SERBIAN MAYORS WANT CONCRETE HELP. "They came for help but only got applause." This is how the Frankfurt-based Serbian daily "Vesti" on 30 November described the experience of Mayor Velimir Ilic of Cacak and his colleague from Kraljevo, Zvonko Obradovic, at a major international conference in Paris on the Balkans. Many other Serbian opposition politicians, independent journalists, and representatives of NGO's know the experience only too well.

Ilic nonetheless appealed to the international community to help opposition-run Serbian municipalities "solve practical problems." Obradovic stressed that Kraljevo had serious difficulties even before the recent conflict, "with 21,000 pensioners and 12,000 unemployed. And the situation gets worse every day." He argued that his government faces additional difficulties because of the obstructionist policies of Yugoslav President Slobodan Milosevic toward opposition-run municipalities. Obradovic concluded that "we cannot solve our problems by ourselves." (Patrick Moore)

WHICH MEDIA ARE MOST POPULAR IN KOSOVA? The independent Prishtina daily "Koha Ditore" ran the results of an opinion poll about the media in Kosova on 30 November. It shows that Kosovars prefer newspapers to electronic media and favor publications that advocate moderate policies.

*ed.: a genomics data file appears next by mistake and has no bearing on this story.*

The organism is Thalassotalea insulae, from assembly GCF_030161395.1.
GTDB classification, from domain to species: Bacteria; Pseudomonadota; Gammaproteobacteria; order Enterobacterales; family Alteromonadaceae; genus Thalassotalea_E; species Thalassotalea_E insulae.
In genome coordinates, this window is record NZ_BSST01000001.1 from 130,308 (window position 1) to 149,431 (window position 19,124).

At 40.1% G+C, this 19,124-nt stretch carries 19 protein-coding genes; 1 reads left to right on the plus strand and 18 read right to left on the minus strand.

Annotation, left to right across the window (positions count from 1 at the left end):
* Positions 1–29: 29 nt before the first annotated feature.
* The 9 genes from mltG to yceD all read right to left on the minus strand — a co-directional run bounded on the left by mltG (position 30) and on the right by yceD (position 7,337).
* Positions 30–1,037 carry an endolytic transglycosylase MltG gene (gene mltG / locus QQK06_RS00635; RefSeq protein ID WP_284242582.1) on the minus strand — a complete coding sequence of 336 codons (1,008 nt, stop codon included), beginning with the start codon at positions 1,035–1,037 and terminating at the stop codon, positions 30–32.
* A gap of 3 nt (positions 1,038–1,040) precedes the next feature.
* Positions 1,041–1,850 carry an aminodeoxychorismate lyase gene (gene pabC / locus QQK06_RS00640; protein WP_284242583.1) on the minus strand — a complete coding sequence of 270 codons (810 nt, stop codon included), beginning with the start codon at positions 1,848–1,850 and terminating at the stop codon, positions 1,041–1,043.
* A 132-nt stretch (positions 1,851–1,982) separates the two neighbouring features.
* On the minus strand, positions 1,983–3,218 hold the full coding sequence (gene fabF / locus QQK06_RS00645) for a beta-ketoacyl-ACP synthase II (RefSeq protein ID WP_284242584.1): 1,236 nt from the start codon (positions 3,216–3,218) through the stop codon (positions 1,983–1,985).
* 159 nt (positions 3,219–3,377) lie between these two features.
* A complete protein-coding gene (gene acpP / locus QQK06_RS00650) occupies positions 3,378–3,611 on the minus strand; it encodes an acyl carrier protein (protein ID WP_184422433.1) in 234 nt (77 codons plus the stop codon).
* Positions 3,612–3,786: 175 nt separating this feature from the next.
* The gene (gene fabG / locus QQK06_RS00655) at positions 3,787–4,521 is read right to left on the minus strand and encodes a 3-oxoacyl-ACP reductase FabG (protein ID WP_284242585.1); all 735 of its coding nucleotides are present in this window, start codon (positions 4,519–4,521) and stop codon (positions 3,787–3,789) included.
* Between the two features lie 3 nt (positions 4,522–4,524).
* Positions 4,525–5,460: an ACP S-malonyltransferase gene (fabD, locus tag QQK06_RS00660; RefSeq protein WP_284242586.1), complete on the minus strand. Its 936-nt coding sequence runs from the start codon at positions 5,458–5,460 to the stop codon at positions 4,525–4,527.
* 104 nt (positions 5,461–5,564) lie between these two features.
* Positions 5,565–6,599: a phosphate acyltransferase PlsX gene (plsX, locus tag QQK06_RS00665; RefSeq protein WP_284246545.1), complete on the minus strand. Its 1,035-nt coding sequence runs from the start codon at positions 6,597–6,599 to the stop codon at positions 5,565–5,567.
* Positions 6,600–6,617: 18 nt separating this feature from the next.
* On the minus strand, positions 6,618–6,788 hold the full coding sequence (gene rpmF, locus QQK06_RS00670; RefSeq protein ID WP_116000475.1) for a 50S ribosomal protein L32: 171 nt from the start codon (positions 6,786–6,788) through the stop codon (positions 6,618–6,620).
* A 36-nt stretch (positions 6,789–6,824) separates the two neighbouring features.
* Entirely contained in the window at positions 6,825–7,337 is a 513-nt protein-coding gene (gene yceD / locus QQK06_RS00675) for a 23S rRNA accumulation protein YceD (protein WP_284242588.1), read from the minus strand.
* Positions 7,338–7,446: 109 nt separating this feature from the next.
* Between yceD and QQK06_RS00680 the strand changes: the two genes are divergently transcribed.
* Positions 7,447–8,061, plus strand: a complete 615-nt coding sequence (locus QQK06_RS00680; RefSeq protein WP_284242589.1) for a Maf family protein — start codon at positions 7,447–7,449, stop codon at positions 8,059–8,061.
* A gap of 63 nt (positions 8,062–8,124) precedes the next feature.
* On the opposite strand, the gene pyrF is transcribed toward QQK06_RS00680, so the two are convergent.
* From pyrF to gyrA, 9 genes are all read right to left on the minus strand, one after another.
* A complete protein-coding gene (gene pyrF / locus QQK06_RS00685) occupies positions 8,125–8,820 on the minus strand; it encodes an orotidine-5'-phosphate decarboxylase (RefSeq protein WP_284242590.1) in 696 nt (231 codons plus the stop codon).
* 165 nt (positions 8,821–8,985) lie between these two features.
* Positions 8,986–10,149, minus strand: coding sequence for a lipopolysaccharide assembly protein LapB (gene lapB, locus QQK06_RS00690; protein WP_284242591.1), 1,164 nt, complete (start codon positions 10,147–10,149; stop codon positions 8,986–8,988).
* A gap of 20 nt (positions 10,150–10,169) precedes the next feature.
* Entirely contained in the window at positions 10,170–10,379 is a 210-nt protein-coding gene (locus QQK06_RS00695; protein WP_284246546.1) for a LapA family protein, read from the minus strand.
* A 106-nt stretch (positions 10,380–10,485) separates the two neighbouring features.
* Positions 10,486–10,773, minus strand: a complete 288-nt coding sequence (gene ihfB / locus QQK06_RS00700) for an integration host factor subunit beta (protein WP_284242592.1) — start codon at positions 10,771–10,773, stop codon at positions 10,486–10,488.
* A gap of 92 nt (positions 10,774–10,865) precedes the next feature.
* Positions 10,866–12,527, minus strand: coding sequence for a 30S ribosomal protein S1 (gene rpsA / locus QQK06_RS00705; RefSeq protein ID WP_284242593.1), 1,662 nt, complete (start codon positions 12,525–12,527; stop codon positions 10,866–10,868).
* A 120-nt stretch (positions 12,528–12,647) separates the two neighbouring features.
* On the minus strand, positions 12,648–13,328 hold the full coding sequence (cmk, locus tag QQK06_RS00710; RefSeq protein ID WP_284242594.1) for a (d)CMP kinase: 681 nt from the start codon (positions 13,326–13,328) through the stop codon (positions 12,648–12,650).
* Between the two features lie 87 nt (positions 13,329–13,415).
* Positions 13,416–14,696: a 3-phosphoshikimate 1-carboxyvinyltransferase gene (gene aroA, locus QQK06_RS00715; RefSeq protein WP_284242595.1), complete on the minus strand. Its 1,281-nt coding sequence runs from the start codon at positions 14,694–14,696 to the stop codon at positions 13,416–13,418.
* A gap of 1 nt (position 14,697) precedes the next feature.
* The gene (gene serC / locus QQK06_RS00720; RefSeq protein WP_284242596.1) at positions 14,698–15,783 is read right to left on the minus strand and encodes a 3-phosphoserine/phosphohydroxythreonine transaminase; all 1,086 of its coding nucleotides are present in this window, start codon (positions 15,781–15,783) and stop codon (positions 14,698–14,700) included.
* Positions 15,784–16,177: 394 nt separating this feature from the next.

The poll among 1,000 ethnic Albanians was conducted by the Sofia-based private media and market research institute Balkan British Social Surveys (BBSS) Gallup International in the course of October. The poll asked the respondents which media they use "often," "rarely," or "never." The survey shows that the main source of information for most Kosovars is newspapers, followed by radio. Television is only in third place, which presents a marked contrast to Serbia or Croatia, where state-run television is the main source of news. The prominence of newspapers in Kosova indicates that, unlike in neighboring Albania, the Kosovar dailies have managed to maintain a good network of newspaper vendors, including the selling of newspapers by grocery vendors.

A majority of 58.1 percent of the respondents said that they read "Koha Ditore" often, 21.1 percent read it rarely, and 18.8 percent never. The second most important daily is "Rilindja," which is closely linked to the shadow state of the moderate Kosovar leader Ibrahim Rugova. Some 36.6 percent of the respondents read it regularly, 29.8 percent rarely, and 33.6 percent never. The figures for another independent daily, "Kosova Sot," are just slightly lower, with a 36.3 percent regular readership and 31.2 percent less frequent readership. This is followed by "Bota Sot," which emerged recently to become the leading daily in the western diaspora. It is noted for its frequently polemical articles criticizing the Tirana government. Far behind follow the two minor papers "Dardania" and "Dukagjini," with only 4.1 and 1.5 percent regular readership, respectively. The main weekly in Kosova is the magazine "Zeri," which also has a edition in Lucerne, Switzerland.